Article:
When St. Thomas students return to campus this fall, they’ll notice the first floor of Murray-Herrick Campus Center looks quite different. But the change is more than cosmetic – it represents a new approach to helping students prepare for successful careers, and a more engaged role that alumni and corporate partners can play in that process.
Four St. Thomas deans gathered recently to discuss racial justice and the approaches they are taking to best integrate diversity, equity and inclusion (DEI) in the classroom, the pedagogy and the hiring practices of their divisions.
Students who work at the Engagement Center make personal connections with alumni and other St. Thomas community members, keep them engaged through campus updates and involvement opportunities, and collect donations.
St. Thomas has been named a First-gen Forward institution by the Center for First-generation Student Success. This designation acknowledges that St. Thomas has a strong commitment to assisting and cultivating successful experiences for first-generation college students.
A wireless system to charge a medical implant through the skin, the reconstruction design for a car and pedestrian bridge, and a safety sensor system to detect and respond if children are left in a hot car were all projects dreamed up and designed by St. Thomas School of Engineering students.
Board of Trustees Chairman Patrick G. Ryan, President Julie Sullivan, and Vice President and Director of Athletics Phil Esten shared the news that the men's and women's varsity tennis programs will be discontinued at the end of the academic year.
Street art painted on the sides of buildings or plywood-covered windows can help us understand the complexity of the dual pandemics of COVID-19 and systemic racism, reveals a mapping project spearheaded by St. Thomas faculty.
When St. Thomas makes its historic jump to Division I athletics this fall, one of the biggest names in college sports marketing will be there to boost the university’s profile as the Tommies find new business opportunities.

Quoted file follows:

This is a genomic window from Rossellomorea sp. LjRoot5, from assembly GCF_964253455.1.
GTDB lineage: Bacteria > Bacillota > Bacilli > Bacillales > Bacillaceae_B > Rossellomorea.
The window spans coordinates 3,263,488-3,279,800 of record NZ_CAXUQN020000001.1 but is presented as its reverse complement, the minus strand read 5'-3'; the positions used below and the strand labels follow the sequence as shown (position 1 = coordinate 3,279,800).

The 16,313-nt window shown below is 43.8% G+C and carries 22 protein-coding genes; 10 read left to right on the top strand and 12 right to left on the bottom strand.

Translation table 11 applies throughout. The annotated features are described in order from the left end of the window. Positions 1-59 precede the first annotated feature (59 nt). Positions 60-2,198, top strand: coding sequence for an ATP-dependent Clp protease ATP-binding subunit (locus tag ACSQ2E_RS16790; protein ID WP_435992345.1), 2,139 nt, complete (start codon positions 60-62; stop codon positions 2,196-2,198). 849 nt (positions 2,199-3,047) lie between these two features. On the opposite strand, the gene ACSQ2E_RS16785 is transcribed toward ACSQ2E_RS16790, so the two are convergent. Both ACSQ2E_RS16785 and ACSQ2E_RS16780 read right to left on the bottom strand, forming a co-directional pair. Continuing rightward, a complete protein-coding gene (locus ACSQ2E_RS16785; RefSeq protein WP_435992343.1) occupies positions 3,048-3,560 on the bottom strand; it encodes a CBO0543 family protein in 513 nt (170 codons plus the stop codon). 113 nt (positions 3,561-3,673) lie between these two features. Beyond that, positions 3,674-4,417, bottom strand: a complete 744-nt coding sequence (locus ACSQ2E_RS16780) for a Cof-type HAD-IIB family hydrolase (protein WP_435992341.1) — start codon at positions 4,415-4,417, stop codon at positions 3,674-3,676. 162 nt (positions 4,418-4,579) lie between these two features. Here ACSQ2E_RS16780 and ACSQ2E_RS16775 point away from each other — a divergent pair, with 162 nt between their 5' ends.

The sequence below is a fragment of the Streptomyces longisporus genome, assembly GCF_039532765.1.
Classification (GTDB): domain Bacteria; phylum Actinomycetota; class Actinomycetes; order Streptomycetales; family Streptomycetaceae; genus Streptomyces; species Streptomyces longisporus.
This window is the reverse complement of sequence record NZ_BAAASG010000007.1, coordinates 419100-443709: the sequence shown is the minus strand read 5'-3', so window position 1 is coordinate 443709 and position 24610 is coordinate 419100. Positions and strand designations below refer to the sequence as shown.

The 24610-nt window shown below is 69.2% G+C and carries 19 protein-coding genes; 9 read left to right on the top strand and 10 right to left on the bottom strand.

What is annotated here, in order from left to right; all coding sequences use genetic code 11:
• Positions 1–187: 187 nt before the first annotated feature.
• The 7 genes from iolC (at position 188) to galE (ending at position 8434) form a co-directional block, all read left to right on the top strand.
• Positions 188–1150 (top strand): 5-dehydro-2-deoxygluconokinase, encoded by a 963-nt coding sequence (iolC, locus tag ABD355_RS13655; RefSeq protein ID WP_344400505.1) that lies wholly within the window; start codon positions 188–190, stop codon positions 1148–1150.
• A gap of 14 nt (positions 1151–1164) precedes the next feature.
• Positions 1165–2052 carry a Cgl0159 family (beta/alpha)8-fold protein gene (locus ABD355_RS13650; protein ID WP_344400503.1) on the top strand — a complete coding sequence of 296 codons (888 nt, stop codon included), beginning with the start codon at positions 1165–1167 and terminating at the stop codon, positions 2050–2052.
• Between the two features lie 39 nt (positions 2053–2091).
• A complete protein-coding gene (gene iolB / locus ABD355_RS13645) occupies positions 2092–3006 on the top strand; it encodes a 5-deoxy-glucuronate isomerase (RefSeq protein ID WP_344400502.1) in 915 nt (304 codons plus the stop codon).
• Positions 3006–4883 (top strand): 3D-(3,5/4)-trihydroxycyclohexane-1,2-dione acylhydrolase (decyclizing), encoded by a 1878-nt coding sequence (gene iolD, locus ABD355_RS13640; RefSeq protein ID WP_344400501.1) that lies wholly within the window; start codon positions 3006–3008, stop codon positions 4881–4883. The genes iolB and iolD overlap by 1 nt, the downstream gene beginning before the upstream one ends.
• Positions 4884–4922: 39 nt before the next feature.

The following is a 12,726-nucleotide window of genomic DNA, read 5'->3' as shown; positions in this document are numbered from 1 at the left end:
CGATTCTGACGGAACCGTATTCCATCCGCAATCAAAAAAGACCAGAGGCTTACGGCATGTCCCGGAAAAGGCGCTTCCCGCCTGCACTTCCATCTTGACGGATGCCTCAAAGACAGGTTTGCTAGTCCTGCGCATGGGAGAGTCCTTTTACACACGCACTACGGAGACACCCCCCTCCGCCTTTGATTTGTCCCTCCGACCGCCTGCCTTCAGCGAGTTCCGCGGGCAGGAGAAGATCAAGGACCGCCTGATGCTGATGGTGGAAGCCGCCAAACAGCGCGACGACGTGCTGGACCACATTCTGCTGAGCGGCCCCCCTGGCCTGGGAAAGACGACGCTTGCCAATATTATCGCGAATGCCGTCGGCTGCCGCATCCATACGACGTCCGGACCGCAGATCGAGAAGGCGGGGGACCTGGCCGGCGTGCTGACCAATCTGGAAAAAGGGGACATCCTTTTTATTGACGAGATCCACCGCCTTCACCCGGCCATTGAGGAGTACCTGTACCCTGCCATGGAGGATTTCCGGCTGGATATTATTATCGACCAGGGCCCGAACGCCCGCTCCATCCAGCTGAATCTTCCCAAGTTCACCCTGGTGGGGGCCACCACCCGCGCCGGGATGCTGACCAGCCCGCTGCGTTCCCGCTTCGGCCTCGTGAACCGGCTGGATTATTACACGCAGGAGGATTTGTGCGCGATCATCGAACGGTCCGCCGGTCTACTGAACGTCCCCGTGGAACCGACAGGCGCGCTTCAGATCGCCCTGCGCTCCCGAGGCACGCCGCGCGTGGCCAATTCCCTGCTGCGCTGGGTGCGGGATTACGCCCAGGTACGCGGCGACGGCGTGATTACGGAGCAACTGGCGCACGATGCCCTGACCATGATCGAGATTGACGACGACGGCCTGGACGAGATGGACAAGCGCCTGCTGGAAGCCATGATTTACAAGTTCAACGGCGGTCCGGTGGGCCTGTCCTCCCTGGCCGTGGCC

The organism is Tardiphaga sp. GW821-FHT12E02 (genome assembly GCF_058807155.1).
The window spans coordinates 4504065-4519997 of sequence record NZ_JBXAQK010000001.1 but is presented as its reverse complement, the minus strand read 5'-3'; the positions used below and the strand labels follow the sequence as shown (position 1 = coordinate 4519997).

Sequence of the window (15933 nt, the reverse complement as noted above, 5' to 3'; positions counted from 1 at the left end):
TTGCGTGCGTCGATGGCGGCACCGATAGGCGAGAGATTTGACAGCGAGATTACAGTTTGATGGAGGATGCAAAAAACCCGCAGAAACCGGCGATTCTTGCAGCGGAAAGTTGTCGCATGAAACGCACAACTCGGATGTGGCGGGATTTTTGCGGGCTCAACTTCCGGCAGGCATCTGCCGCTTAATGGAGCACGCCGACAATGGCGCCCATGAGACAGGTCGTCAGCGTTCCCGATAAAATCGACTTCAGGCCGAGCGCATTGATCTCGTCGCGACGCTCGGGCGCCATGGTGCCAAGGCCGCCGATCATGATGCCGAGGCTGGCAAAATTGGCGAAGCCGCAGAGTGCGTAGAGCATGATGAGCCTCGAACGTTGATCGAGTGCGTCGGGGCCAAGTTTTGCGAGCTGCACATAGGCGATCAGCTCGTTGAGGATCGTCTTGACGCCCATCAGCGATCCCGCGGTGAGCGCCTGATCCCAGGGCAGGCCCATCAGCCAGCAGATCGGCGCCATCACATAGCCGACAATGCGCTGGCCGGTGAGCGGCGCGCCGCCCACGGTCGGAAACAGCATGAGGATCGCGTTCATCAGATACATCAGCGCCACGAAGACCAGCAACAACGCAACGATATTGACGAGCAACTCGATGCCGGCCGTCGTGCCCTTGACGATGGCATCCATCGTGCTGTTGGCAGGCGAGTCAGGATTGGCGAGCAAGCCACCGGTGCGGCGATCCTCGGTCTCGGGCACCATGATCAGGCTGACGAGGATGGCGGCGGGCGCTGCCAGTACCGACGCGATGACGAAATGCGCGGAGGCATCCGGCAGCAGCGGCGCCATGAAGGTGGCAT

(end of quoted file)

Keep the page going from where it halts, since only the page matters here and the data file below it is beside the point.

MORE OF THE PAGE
When 10 Dougherty Family College (DFC) scholars got news they had earned a full-tuition scholarship to pursue a bachelor’s degree at St. Thomas, the prevailing response was: “This is a dream come true.”
The opposite of racist isn’t “not racist.” It is actively being an antiracist. That’s the message approximately 1,700 registered attendees of the Equity in Action: Cultivating Antiracist Universities conference heard weaved throughout the various workshops, breakout sessions and the riveting keynote address of guest speaker Professor Ibram X. Kendi, author of the bestseller How to Be An Antiracist.
The idea for the celestial, swirling colors of the Iversen Center for Faith’s largest permanent installation started with a voice memo artist Kelly Kruse recorded on her phone, wondering how she could paint a human being.
Sustainability has been blooming at St. Thomas. The recent drive toward more environmentally friendly behaviors has been monumental, with the university’s efforts to address sustainability resulting in national recognition.
Professor Ibram X. Kendi, author of How to Be An Antiracist, is the keynote speaker for the Equity in Action: Cultivating Antiracist Universities conference sponsored by the Office for Diversity, Equity and Inclusion at the University of St. Thomas.
Tommie fans will notice changes big and small when they return to the stands to watch their teams compete. One of these changes will be four words adorning some of the warm-up apparel: Shed A Little Light.